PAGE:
When was that photo taken? Memory isn’t perfect, and sometimes a photographer just wants that information stamped on the photograph so it’s impossible to forget. This article outlines some reasons why (and why not) to add a time-date stamp onto a photo, and then some free, easy ways to do so.
Why (or why not) add a time-date stamp?
The most obvious purpose of a time-date stamp is as a memory aid, a perfectly valid purpose. However, many photographers point out that this is also easily accessible via the EXIF data—that is, the digital documentation of not only when the picture was taken, but also the settings with which it was taken, including ISO, exposure and more. There are numerous programs out there for looking over EXIF programs without anything nearly as intrusive as a time-date stamp, including most popular digital editing software and viewing browsers.
Some photographers enjoy time-date stamps because they function as a watermark, a stamp that proves that they took this photo and that they’re the ones with the right to it. In the digital age, it is very easy to steal photos and claim them as your own on the Internet, and this is one way to prevent that. However, time-date stamps do not actually include your name as the photographer. If you are adding a time-date stamp for the specific purposes of a watermark, it might be better to create one with your name on it instead.
Other photographers find them incredibly distasteful, seeing them as intrusive, usually a ruining a perfectly beautiful photograph. If you don’t have a version of the photo saved without the time-date stamp, you will probably have difficulty fully removing it later, even with the aid of powerful digital image editing programs—a real problem if you want to print it out and frame it.
If you still know the problems and want to go ahead with adding a time-date stamp feature to your photograph, please continue on to page 2 of this article.
Before You Begin
Whatever your final option for adding a time-date stamp is, it is critical that the time and date information on your camera is correct. How time-date stamp functions work is by reading the EXIF data that accompanies each image, nothing more: if that information is incorrect, then the time-date stamp will be incorrect as well, entirely defeating the point of it.
Adding Time-Date Stamp Via Camera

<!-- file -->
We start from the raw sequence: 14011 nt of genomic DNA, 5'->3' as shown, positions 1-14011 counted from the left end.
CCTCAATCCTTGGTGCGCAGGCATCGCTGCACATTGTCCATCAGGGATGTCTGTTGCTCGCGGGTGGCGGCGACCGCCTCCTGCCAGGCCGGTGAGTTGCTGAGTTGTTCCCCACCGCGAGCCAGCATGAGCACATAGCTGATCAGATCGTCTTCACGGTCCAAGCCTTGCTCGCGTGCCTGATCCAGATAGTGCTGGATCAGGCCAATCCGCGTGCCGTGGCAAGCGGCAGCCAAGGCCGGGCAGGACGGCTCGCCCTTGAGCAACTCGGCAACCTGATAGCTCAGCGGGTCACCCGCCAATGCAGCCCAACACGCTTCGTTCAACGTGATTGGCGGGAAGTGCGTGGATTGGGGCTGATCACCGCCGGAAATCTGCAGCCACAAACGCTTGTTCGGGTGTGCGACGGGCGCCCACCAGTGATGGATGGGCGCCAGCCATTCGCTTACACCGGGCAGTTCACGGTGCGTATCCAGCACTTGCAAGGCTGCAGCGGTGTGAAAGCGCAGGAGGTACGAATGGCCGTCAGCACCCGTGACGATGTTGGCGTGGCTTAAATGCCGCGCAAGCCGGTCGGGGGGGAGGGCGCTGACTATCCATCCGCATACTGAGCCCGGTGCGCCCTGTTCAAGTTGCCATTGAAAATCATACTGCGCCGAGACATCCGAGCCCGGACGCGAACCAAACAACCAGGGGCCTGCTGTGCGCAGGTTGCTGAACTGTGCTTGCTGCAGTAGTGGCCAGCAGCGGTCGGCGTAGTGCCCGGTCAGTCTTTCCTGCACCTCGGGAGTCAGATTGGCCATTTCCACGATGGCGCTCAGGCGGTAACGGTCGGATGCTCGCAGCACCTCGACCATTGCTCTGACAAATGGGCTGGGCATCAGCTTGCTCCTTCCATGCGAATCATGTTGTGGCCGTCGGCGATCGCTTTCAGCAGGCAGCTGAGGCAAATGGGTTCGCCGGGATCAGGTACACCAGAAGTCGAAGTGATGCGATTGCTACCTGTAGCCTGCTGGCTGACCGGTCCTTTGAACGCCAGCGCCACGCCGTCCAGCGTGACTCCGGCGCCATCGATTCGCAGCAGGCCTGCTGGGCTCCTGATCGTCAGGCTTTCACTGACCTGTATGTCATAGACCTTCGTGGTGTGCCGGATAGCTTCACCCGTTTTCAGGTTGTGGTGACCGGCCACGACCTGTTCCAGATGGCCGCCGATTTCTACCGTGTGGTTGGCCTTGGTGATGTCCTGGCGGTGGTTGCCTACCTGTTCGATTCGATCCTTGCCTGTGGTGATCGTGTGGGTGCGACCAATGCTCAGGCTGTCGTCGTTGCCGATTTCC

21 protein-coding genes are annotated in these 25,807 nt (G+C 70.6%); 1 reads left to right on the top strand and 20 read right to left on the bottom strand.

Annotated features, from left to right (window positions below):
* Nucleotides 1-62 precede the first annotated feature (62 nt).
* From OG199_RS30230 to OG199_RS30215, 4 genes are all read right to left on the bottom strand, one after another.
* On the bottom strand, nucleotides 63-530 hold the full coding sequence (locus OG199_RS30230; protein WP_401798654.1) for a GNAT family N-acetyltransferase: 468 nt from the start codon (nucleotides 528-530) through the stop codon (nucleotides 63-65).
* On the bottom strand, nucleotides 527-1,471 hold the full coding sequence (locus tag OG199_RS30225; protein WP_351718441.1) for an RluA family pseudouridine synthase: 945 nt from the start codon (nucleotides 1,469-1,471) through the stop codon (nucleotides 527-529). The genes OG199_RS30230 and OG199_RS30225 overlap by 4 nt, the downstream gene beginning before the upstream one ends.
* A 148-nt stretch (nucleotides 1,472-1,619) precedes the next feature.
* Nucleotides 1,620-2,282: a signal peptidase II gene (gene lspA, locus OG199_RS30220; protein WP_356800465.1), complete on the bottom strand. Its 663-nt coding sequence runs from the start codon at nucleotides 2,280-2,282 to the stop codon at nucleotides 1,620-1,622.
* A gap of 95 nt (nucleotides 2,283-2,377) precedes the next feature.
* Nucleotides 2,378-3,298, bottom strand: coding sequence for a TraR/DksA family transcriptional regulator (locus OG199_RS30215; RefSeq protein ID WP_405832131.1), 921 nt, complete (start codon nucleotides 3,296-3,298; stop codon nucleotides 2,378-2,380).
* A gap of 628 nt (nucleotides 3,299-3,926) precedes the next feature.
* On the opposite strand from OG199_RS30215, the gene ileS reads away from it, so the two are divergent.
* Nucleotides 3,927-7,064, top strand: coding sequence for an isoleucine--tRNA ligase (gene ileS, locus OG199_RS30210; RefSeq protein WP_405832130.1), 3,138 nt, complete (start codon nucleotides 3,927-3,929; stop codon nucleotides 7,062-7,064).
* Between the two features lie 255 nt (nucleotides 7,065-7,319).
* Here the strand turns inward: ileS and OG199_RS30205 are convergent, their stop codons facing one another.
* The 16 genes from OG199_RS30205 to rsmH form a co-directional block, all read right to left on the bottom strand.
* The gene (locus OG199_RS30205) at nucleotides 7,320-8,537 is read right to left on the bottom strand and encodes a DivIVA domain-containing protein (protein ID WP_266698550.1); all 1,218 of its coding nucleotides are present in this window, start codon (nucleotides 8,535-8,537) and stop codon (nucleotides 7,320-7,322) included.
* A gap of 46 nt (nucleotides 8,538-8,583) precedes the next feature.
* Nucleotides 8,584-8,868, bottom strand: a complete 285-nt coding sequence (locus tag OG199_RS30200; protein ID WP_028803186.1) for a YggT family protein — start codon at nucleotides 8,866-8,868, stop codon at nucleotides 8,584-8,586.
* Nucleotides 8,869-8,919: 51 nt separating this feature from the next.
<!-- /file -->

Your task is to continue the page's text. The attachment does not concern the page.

Many cameras come with a time-date stamp function included. Usually they aren’t on the default mode of the camera—most photographers prefer not to have physical time-date stamps added to their photographs—but a little poking around in the user manual of the camera will likely yield the right menu. If you have lost or otherwise misplaced your user manual, try either calling the customer service line of your particular camera, or if you don’t like the long wait, look for the camera manual online, either at the manufacturer’s website or elsewhere.
This will probably be your easiest solution—and it’s completely free. However, most time-date functions on cameras are not very customizable, and not all cameras have the software on them. If for whatever reason this doesn’t satisfy you, there is another option—software.
Adding Time-Date Stamp Via Software
How most time-date software works is by reading off of the EXIF data of the image—the information that accompanies every photo. So, the function of these programs is incredibly simple. Many major digital editing programs have this function either built into them or available as add-ons, including free photo editing software such as GIMP, so check your favorite digital editing software for this feature first.
Of course, with access to the EXIF tag, you can always just craft your own custom time-date stamp for any photos you have to add in the digital editing software of your choice, which allows the ultimate in customization: whatever you please, font, size, location, color, etc. This also lets you pick and choose which pictures will be marred with the time-date stamp, and allow you to easily have two separate files without wasting a lot of space, the version with the time-date stamp and the original file without.
Most software that adds a time-date stamp costs money, which is obviously not free. Probably the best alternative is a neat little trick devised by a photography blogger for Windows computers: installing a program called Imagemagick and then doing some terminal commands to create customized time-date stamps on large numbers of images at once following this easy guide.
An interesting alternative to a physical stamping of the image is instead renaming the file with the time-date information. The free Stamp Software Utility v 2.6 is simple and easy to use, and will help you keep your photos sorted as well. Download and install here.
Another alternative is to follow this tutorial – no download required.